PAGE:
By Matthias Williams
Indian police arrested a second man in connection with the gang-rape of a journalist in Mumbai, an official said on Saturday, in a case that has drawn comparisons with an attack in December that led to nationwide protests and a revision of rape laws.
News of Thursday’s attack sparked street protests and uproar in parliament and put the spotlight back on women’s safety in India, where memories of the rape and murder of a student in New Delhi last December are still fresh.
Many Indians have questioned whether, despite a toughening of rape laws after last year’s attack, India is any safer. The latest assault was in the financial capital Mumbai, which is generally considered India’s safest city for women.
The 22-year-old victim, a photo journalist, was admitted to hospital where she is in a stable condition. Police have released sketches of three other suspects and say they will ask the government to have the case conducted in a fast-track court.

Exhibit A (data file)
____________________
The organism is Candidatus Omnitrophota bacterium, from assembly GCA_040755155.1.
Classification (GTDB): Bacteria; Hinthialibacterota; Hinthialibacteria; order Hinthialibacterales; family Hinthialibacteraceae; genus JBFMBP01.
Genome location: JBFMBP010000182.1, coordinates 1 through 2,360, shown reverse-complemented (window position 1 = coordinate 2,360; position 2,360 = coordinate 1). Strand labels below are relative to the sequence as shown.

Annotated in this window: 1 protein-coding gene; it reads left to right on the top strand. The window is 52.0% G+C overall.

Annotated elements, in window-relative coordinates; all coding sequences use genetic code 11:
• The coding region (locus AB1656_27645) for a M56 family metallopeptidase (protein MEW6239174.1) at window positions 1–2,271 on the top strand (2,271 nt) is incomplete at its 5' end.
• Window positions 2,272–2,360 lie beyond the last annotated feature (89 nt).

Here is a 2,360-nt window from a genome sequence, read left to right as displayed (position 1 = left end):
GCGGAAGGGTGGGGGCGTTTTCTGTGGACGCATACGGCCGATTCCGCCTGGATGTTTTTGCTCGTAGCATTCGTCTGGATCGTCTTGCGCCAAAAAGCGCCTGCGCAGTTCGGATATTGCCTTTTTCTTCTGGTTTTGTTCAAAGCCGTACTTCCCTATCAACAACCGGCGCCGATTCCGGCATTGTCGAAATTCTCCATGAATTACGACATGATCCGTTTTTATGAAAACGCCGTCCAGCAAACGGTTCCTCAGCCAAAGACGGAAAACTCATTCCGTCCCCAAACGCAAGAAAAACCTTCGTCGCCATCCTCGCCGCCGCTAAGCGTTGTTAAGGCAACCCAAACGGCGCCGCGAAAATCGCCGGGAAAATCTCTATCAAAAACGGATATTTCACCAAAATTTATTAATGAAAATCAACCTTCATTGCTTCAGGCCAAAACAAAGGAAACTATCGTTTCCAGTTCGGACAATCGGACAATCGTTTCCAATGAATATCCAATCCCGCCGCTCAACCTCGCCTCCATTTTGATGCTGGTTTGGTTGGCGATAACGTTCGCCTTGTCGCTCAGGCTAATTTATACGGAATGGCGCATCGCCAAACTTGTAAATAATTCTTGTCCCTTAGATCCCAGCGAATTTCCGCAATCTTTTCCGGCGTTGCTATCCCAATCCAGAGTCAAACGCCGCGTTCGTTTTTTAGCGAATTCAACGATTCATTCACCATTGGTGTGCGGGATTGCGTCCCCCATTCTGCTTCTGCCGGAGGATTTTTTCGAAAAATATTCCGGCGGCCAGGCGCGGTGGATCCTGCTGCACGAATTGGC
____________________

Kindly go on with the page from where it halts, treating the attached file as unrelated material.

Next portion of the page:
One man was arrested on Friday in connection with the attack and Mumbai Police Commissioner Satyapal Singh told reporters a second suspect had been arrested.
“He has admitted that he has done wrong,” Singh said, adding that the other suspects may have fled to the city’s suburbs.
The attack took place shortly before sunset in a former industrial district that is now one of the city’s fastest-growing neighborhoods. The woman was at an abandoned textile mill on assignment with a male colleague.
They were separated by the attackers and the woman’s colleague was tied up with a belt while she was assaulted, Singh told a Friday news conference.
Indian TV news channels and newspapers, citing police sources and statements purportedly made by the victim, have disclosed some details of the assault.
According to the Mumbai daily Mid Day, the attackers threatened to slash the victim with a broken beer bottle. They also threatened to reveal her identity if she reported the incident, it reported.
The Times of India on Saturday quoted a statement by the victim from her hospital bed.
“I want no other woman in this city and country to go through such brutal physical humiliation,” she was quoted as saying. “The perpetrators should be punished severely as they have ruined my life.”
Reuters was unable to independently verify those statements. Himanshu Roy, Mumbai’s joint commissioner of police, declined to comment when contacted by telephone.